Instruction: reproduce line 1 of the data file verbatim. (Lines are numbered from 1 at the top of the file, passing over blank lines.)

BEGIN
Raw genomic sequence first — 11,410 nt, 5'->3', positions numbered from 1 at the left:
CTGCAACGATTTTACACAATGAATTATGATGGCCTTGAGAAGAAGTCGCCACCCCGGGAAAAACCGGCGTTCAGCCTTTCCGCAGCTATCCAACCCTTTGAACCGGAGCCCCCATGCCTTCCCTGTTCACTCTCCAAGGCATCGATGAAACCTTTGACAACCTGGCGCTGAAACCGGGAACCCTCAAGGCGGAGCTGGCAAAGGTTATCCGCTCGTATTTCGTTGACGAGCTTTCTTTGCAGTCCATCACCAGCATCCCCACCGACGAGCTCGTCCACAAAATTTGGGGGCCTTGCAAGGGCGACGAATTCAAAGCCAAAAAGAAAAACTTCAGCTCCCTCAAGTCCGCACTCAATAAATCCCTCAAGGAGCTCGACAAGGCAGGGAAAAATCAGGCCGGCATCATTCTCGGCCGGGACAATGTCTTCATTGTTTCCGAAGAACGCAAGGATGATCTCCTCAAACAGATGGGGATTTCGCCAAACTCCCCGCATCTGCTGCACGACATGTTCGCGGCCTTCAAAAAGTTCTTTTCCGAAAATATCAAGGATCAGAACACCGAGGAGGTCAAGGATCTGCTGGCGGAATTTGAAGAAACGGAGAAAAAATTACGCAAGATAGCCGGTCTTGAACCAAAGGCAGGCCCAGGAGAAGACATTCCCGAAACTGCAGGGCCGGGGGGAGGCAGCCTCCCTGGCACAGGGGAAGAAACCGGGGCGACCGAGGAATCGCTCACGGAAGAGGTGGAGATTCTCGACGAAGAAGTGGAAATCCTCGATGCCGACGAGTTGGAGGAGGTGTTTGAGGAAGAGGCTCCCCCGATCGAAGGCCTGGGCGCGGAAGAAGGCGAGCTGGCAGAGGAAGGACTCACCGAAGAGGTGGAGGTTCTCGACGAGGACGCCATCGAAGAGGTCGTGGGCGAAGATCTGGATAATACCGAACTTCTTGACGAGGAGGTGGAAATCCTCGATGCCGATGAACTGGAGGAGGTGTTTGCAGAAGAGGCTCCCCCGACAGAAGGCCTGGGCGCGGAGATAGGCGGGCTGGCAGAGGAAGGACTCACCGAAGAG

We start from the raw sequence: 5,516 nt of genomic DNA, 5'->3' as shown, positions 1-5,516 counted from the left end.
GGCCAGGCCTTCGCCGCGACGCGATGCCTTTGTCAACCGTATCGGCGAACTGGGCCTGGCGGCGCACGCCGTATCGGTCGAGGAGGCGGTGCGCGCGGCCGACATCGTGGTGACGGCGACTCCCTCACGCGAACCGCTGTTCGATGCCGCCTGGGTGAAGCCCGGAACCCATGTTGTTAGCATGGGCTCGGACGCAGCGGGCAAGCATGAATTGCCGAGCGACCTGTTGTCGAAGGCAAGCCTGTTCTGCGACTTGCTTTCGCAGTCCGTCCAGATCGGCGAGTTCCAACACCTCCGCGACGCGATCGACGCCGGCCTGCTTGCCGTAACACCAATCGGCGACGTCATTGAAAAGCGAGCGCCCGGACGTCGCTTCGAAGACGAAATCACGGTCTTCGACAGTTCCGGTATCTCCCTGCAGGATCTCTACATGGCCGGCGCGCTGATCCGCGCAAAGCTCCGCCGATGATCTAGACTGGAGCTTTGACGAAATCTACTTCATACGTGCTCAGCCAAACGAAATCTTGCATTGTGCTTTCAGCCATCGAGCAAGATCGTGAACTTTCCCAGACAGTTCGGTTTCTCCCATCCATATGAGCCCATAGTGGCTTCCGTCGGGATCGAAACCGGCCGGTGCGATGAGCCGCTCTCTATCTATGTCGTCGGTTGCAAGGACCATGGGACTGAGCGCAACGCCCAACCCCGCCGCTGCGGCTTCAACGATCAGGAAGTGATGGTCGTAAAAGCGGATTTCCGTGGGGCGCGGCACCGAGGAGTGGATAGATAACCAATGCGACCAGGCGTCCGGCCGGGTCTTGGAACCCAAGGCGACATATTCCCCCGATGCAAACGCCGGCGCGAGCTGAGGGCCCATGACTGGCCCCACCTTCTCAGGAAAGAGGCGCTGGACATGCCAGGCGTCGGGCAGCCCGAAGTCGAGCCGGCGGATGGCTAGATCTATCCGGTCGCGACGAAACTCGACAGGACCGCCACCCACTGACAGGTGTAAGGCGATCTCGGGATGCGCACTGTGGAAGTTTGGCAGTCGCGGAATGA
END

Raw genomic sequence first — 11,410 nt, 5'->3', positions numbered from 1 at the left: